My Journey into Virtual Education

January 18, 2012

The New York Times
Editorials on Education

To Everyone’s Concern:

The article published in the New York Times on December 12, 2011 has compelled me to respond.  The content presented such a shallow view of virtual education and k12 specifically that I feel it paramount to share my experience. 

A thirty-seven-year career in major Northern Virginia and Maryland school systems, as both a teacher and an administrator, prepared me well to be hypercritical of virtual

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More Headaches in Tennessee

Yesterday in my blog I wrote how the real frustration for Tennessee families is not with Tennessee Virtual Academy, K12, or Union County Public Schools, but with trying to work through the myriad of state-mandated forms required for enrollment.

At the end of day, parents can overcome paperwork, but it is really hard to overcome bureaucratic power and control. 

This report from Channel 9 in Chattanooga, TN shows the real headaches parents have to deal with when trying to exercise public

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Providing Headache Relief for Families in Tennessee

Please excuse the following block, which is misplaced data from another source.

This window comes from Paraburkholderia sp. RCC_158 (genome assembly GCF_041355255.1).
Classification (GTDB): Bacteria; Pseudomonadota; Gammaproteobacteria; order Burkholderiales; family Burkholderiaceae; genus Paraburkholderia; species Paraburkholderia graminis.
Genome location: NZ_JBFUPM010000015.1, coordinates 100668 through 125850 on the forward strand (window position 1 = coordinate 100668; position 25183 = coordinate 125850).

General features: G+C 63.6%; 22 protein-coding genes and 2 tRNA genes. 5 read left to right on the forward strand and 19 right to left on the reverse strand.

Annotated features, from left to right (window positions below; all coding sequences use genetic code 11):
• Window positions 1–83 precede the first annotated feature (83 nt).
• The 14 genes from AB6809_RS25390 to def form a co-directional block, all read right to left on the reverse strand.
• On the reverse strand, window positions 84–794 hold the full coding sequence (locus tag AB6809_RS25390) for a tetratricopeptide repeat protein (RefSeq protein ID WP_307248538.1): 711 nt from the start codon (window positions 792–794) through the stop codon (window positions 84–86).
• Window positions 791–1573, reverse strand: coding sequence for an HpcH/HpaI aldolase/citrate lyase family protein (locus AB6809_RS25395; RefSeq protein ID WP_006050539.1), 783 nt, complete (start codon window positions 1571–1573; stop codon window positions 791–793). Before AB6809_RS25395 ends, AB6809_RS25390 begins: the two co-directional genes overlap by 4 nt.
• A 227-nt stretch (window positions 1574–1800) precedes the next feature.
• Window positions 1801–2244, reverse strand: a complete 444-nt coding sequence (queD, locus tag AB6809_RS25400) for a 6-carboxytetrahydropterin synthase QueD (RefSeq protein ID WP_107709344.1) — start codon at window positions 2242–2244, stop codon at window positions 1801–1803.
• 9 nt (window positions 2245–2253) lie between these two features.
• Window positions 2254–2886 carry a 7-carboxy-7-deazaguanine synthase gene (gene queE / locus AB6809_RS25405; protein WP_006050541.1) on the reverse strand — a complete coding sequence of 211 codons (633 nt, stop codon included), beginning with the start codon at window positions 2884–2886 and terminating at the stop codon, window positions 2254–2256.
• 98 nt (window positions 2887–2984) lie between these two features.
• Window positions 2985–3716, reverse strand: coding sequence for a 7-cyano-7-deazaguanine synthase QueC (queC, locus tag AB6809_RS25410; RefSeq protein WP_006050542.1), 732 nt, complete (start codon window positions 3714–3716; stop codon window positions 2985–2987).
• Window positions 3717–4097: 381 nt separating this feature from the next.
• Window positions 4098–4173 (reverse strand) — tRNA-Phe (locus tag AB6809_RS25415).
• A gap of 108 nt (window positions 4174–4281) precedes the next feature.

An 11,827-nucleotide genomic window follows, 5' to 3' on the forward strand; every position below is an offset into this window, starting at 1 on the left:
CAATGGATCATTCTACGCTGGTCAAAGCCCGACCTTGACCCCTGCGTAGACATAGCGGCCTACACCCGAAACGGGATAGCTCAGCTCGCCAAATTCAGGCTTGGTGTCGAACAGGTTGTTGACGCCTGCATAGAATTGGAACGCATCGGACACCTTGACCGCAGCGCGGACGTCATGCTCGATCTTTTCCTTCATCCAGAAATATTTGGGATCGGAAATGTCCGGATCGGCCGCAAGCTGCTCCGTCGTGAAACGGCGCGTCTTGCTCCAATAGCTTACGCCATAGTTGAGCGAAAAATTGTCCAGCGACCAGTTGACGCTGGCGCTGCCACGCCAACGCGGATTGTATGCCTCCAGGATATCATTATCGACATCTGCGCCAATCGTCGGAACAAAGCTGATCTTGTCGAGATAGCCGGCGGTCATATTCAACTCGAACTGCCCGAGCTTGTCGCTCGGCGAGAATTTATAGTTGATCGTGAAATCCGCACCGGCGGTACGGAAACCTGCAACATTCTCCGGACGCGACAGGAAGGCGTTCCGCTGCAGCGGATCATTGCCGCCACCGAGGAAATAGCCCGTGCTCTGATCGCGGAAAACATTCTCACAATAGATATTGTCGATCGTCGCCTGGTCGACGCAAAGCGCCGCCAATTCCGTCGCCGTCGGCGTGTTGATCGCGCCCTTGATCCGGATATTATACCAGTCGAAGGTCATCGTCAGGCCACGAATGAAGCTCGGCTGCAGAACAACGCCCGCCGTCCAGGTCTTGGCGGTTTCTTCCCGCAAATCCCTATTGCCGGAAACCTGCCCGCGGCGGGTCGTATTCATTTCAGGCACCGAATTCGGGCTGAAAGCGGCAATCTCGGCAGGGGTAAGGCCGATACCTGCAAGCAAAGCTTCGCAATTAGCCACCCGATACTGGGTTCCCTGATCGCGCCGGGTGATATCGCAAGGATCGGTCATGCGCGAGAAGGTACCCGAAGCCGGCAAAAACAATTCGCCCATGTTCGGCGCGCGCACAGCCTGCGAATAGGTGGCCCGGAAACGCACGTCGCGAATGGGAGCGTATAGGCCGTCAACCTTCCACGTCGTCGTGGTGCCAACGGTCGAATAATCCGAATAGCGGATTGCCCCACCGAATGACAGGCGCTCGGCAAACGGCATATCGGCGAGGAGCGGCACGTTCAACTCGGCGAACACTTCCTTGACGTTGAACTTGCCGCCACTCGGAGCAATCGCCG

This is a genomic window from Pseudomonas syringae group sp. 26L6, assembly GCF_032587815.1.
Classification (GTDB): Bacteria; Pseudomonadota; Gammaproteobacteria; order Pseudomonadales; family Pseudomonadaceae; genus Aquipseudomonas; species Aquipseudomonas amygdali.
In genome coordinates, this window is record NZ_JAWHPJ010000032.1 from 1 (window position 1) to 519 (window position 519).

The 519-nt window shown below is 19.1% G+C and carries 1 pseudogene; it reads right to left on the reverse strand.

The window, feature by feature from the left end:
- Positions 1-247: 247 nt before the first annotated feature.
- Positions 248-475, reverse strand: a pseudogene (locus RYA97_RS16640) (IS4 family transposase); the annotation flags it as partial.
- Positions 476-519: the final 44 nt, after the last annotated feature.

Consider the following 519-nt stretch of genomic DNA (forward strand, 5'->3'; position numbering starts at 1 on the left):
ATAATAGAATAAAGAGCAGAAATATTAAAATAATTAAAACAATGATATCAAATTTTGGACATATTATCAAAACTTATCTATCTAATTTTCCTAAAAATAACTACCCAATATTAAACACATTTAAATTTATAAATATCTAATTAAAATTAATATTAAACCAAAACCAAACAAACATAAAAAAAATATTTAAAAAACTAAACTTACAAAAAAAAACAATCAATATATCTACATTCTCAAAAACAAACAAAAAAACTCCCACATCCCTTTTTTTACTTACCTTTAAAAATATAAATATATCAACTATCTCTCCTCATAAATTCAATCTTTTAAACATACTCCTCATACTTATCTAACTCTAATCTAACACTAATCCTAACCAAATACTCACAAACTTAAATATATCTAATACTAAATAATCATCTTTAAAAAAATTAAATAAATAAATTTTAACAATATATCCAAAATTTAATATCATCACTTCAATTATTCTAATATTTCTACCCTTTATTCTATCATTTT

Boy, did the Memphis Commercial Appeal get it wrong.

On August 20, the Appeal published a slanted article calling the new Tennessee Virtual Academy, “a real headache,” suggesting  widespread frustration among families attempting to enroll their children in the new online public school.

Considering the high level of excitement from Tennessee families and the rush to participate in Tennessee Virtual Academy (TNVA), I was very skeptical.

The Appeal’s story is based almost entirely on a

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Who's Your Boss?

People answer this question in a variety of ways. At work, it's the person you report to who provides guidance and feedback to help you be your best. At home, it's often your parents. In a spiritual sense, for many it's a higher authority.

Everyone benefits from these relationships because they enable us to develop and become the best we can be.

At K12, we have several important bosses. They include the public school systems and state governments that choose and contract with K12 to provide

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Education Policy

Washington State has been progressive in education policy in many respects.For instance, it embraced online learning in public schools earlier than many states, created Alterative Learning Experience (ALE) programs, and approved the 2005 digital program law.

Since then, ALE programs have become an accepted, valued and vibrant part of public education in the Evergreen State.But some legislators in Olympia seem willing to roll back progress by singling them out for significant and additional

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